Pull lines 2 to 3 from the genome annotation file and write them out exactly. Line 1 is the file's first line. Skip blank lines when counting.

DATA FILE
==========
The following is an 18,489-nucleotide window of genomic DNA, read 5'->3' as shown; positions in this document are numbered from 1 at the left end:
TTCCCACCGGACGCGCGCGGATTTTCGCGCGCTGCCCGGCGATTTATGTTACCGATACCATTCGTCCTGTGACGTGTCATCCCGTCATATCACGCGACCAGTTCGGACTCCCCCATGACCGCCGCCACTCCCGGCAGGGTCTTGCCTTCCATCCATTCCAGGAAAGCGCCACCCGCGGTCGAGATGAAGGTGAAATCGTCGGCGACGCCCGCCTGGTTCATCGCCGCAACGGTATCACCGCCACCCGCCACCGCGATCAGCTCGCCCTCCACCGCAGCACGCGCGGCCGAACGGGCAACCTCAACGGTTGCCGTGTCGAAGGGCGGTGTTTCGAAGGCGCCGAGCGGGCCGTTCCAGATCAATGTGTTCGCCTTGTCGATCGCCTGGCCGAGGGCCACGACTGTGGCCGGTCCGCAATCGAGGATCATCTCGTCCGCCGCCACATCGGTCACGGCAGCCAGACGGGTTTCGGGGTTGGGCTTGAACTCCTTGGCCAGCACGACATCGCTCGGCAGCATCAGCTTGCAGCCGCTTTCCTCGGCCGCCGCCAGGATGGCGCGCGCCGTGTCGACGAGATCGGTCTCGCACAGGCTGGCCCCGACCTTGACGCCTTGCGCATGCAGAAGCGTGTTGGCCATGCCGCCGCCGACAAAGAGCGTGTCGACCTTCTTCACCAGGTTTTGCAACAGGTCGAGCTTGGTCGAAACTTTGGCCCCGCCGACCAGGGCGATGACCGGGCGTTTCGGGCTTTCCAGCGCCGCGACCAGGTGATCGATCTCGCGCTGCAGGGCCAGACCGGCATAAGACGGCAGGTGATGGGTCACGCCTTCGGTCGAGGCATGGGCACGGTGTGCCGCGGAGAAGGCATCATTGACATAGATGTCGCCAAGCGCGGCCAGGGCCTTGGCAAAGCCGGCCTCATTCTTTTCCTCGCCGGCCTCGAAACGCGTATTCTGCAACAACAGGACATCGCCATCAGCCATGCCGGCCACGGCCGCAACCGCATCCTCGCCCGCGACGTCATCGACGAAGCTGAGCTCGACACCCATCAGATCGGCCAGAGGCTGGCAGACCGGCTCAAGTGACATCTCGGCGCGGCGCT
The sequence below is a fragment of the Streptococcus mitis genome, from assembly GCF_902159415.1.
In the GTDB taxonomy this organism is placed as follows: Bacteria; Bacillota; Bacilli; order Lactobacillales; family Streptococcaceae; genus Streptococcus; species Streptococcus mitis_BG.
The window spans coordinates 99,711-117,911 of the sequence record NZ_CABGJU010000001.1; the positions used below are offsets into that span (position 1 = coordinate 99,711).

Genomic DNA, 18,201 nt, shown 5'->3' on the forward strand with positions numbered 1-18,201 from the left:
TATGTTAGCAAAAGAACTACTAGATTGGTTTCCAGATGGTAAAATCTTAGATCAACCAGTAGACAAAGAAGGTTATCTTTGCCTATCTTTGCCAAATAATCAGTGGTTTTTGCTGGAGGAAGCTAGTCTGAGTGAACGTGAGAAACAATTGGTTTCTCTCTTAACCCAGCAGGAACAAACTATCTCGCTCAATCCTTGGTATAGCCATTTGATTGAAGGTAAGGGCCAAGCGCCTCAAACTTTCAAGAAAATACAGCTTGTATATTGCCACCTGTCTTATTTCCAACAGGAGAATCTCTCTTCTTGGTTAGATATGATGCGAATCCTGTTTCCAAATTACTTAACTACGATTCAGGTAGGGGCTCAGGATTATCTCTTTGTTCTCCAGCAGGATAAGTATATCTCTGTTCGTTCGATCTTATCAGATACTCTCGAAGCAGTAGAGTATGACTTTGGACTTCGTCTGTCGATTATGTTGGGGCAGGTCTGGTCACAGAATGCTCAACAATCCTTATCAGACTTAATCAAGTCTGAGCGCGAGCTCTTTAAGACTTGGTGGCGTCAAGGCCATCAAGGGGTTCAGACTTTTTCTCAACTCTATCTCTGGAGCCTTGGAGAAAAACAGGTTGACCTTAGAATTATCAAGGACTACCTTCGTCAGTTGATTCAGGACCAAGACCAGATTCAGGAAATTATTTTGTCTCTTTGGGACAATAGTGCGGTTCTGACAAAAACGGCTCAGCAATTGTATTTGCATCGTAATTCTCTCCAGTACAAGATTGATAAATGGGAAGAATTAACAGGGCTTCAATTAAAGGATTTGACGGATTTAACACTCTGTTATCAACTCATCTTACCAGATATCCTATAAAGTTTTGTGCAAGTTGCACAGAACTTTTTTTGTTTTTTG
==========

TTCCCACCGGACGCGCGCGGATTTTCGCGCGCTGCCCGGCGATTTATGTTACCGATACCATTCGTCCTGTGACGTGTCATCCCGTCATATCACGCGACCAGTTCGGACTCCCCCATGACCGCCGCCACTCCCGGCAGGGTCTTGCCTTCCATCCATTCCAGGAAAGCGCCACCCGCGGTCGAGATGAAGGTGAAATCGTCGGCGACGCCCGCCTGGTTCATCGCCGCAACGGTATCACCGCCACCCGCCACCGCGATCAGCTCGCCCTCCACCGCAGCACGCGCGGCCGAACGGGCAACCTCAACGGTTGCCGTGTCGAAGGGCGGTGTTTCGAAGGCGCCGAGCGGGCCGTTCCAGATCAATGTGTTCGCCTTGTCGATCGCCTGGCCGAGGGCCACGACTGTGGCCGGTCCGCAATCGAGGATCATCTCGTCCGCCGCCACATCGGTCACGGCAGCCAGACGGGTTTCGGGGTTGGGCTTGAACTCCTTGGCCAGCACGACATCGCTCGGCAGCATCAGCTTGCAGCCGCTTTCCTCGGCCGCCGCCAGGATGGCGCGCGCCGTGTCGACGAGATCGGTCTCGCACAGGCTGGCCCCGACCTTGACGCCTTGCGCATGCAGAAGCGTGTTGGCCATGCCGCCGCCGACAAAGAGCGTGTCGACCTTCTTCACCAGGTTTTGCAACAGGTCGAGCTTGGTCGAAACTTTGGCCCCGCCGACCAGGGCGATGACCGGGCGTTTCGGGCTTTCCAGCGCCGCGACCAGGTGATCGATCTCGCGCTGCAGGGCCAGACCGGCATAAGACGGCAGGTGATGGGTCACGCCTTCGGTCGAGGCATGGGCACGGTGTGCCGCGGAGAAGGCATCATTGACATAGATGTCGCCAAGCGCGGCCAGGGCCTTGGCAAAGCCGGCCTCATTCTTTTCCTCGCCGGCCTCGAAACGCGTATTCTGCAACAACAGGACATCGCCATCAGCCATGCCGGCCACGGCCGCAACCGCATCCTCGCCCGCGACGTCATCGACGAAGCTGAGCTCGACACCCATCAGATCGGCCAGAGGCTGGCAGACCGGCTCAAGTGACATCTCGGCGCGGCGCT
The sequence below is a fragment of the Streptococcus mitis genome, from assembly GCF_902159415.1.